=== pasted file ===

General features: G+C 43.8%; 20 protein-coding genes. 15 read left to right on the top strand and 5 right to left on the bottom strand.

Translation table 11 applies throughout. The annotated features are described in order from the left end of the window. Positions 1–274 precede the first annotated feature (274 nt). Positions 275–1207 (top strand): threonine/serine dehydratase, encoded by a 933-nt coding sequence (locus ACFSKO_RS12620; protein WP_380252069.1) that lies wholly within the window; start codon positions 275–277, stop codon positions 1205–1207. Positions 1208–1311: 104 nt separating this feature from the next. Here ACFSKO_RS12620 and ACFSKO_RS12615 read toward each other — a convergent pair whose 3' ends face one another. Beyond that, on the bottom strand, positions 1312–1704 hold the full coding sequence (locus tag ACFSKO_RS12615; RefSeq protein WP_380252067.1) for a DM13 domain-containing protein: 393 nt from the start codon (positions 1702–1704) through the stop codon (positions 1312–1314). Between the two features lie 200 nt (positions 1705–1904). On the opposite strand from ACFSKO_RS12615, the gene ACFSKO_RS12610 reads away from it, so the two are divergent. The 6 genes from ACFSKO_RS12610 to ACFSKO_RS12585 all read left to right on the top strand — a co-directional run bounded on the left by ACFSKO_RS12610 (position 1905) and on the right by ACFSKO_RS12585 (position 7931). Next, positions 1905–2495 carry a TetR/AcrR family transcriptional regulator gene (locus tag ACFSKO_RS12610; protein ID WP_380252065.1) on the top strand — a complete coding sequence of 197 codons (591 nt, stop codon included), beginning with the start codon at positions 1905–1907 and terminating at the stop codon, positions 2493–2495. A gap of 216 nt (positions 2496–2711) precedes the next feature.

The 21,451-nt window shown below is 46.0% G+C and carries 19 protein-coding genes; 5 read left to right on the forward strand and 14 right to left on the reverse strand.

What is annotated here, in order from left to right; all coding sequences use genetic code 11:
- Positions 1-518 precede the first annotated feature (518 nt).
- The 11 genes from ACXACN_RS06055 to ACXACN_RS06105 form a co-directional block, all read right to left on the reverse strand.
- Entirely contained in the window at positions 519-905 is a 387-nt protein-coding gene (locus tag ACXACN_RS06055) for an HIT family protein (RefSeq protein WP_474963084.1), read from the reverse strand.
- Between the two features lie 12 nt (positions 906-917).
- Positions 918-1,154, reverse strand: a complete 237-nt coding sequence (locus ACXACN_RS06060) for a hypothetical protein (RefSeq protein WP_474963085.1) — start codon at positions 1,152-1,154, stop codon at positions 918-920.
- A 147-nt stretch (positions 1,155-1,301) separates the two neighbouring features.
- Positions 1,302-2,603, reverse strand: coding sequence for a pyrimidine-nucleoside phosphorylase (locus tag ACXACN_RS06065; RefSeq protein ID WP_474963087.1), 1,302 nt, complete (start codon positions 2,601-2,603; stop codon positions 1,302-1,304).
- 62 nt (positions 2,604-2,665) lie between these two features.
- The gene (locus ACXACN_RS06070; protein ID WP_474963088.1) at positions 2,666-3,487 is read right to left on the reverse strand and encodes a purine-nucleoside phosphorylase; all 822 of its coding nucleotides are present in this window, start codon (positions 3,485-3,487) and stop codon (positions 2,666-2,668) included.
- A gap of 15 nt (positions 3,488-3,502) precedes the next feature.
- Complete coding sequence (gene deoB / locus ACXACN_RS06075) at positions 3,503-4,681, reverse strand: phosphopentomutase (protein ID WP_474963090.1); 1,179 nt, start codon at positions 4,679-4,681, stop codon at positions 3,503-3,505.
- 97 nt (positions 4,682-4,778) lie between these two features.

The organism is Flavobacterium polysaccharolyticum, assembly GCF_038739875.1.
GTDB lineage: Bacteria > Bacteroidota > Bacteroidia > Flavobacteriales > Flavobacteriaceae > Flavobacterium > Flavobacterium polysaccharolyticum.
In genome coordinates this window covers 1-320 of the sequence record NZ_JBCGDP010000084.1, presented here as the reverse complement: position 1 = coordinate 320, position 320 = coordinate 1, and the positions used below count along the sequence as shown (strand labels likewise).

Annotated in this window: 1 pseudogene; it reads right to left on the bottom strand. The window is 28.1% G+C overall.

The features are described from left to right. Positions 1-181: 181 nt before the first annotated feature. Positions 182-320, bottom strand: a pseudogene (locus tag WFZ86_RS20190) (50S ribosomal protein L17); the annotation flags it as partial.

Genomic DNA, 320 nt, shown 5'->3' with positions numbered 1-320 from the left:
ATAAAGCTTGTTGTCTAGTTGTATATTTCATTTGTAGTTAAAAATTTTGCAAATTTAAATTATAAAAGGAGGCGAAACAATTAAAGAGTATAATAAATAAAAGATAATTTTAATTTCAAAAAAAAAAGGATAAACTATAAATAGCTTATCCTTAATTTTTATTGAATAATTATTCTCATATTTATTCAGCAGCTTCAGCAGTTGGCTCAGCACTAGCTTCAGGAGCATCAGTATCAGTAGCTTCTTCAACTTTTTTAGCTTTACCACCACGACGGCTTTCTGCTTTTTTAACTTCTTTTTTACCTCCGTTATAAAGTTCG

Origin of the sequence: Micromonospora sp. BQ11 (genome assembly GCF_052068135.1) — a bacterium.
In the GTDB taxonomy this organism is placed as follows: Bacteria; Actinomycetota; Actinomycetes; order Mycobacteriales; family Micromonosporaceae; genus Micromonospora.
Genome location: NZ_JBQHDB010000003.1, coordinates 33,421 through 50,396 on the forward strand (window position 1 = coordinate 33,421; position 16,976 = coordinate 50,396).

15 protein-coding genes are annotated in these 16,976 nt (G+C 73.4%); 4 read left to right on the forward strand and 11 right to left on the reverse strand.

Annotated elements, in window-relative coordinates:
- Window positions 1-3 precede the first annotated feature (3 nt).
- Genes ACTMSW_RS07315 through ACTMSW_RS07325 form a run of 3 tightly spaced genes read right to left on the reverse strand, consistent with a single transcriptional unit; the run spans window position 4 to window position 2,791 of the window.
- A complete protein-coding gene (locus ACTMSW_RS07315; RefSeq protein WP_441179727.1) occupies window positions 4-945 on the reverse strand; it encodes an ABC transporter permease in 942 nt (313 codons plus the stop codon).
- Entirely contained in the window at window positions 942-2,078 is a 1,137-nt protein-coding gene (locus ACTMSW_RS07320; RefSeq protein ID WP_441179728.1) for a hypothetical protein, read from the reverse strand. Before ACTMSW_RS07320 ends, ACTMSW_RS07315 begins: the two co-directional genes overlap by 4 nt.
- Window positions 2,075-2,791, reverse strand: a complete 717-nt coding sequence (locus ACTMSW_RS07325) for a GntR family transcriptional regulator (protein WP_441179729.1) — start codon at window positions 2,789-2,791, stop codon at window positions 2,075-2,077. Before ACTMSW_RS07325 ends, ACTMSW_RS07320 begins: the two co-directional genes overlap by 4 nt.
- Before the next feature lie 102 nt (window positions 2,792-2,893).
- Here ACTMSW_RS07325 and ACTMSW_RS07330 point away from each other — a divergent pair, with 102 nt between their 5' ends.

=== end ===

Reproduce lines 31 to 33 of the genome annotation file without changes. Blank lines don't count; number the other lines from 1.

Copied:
- A complete protein-coding gene (locus ACTMSW_RS07315; RefSeq protein WP_441179727.1) occupies window positions 4-945 on the reverse strand; it encodes an ABC transporter permease in 942 nt (313 codons plus the stop codon).
- Entirely contained in the window at window positions 942-2,078 is a 1,137-nt protein-coding gene (locus ACTMSW_RS07320; RefSeq protein ID WP_441179728.1) for a hypothetical protein, read from the reverse strand. Before ACTMSW_RS07320 ends, ACTMSW_RS07315 begins: the two co-directional genes overlap by 4 nt.
- Window positions 2,075-2,791, reverse strand: a complete 717-nt coding sequence (locus ACTMSW_RS07325) for a GntR family transcriptional regulator (protein WP_441179729.1) — start codon at window positions 2,789-2,791, stop codon at window positions 2,075-2,077. Before ACTMSW_RS07325 ends, ACTMSW_RS07320 begins: the two co-directional genes overlap by 4 nt.